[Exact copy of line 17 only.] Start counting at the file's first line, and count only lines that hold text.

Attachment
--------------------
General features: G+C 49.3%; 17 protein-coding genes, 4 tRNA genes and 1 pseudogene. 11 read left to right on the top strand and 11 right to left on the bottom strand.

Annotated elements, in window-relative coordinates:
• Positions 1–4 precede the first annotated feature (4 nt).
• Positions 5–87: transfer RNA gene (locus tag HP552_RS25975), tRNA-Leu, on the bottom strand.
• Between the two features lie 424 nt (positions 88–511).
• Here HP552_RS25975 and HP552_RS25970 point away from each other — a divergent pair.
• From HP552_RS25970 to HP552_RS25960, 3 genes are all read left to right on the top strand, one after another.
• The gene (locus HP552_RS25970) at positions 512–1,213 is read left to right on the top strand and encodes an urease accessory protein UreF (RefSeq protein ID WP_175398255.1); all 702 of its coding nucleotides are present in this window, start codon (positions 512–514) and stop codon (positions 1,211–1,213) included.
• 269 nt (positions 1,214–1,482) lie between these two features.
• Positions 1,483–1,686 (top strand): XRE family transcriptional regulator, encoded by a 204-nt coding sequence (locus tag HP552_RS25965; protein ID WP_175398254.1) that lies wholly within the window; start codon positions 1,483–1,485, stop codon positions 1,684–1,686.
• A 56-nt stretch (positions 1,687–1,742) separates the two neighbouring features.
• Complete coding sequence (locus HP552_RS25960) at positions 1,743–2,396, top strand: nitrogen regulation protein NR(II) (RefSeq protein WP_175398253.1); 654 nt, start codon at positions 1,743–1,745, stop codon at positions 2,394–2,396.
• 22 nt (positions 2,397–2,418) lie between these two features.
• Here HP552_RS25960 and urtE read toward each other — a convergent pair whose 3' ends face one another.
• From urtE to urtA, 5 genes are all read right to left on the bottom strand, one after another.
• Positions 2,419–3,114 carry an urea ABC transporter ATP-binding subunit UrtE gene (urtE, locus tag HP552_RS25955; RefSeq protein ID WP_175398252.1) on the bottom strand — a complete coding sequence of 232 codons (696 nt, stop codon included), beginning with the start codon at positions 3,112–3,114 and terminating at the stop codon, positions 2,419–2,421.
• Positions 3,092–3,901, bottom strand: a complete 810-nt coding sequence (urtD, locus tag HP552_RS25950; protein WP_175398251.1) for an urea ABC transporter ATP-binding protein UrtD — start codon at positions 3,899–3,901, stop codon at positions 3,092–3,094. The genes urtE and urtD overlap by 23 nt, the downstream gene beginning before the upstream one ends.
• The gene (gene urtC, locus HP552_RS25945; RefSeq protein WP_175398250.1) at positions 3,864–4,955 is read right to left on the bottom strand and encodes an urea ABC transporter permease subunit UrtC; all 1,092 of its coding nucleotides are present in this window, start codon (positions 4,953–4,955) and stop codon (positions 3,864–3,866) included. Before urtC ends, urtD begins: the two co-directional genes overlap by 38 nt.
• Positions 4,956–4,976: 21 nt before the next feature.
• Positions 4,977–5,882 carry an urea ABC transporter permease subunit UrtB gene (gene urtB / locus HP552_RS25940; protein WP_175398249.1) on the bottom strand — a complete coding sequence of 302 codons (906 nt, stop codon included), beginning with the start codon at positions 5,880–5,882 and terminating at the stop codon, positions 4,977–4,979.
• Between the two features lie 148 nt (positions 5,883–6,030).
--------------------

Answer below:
• Positions 3,092–3,901, bottom strand: a complete 810-nt coding sequence (urtD, locus tag HP552_RS25950; protein WP_175398251.1) for an urea ABC transporter ATP-binding protein UrtD — start codon at positions 3,899–3,901, stop codon at positions 3,092–3,094. The genes urtE and urtD overlap by 23 nt, the downstream gene beginning before the upstream one ends.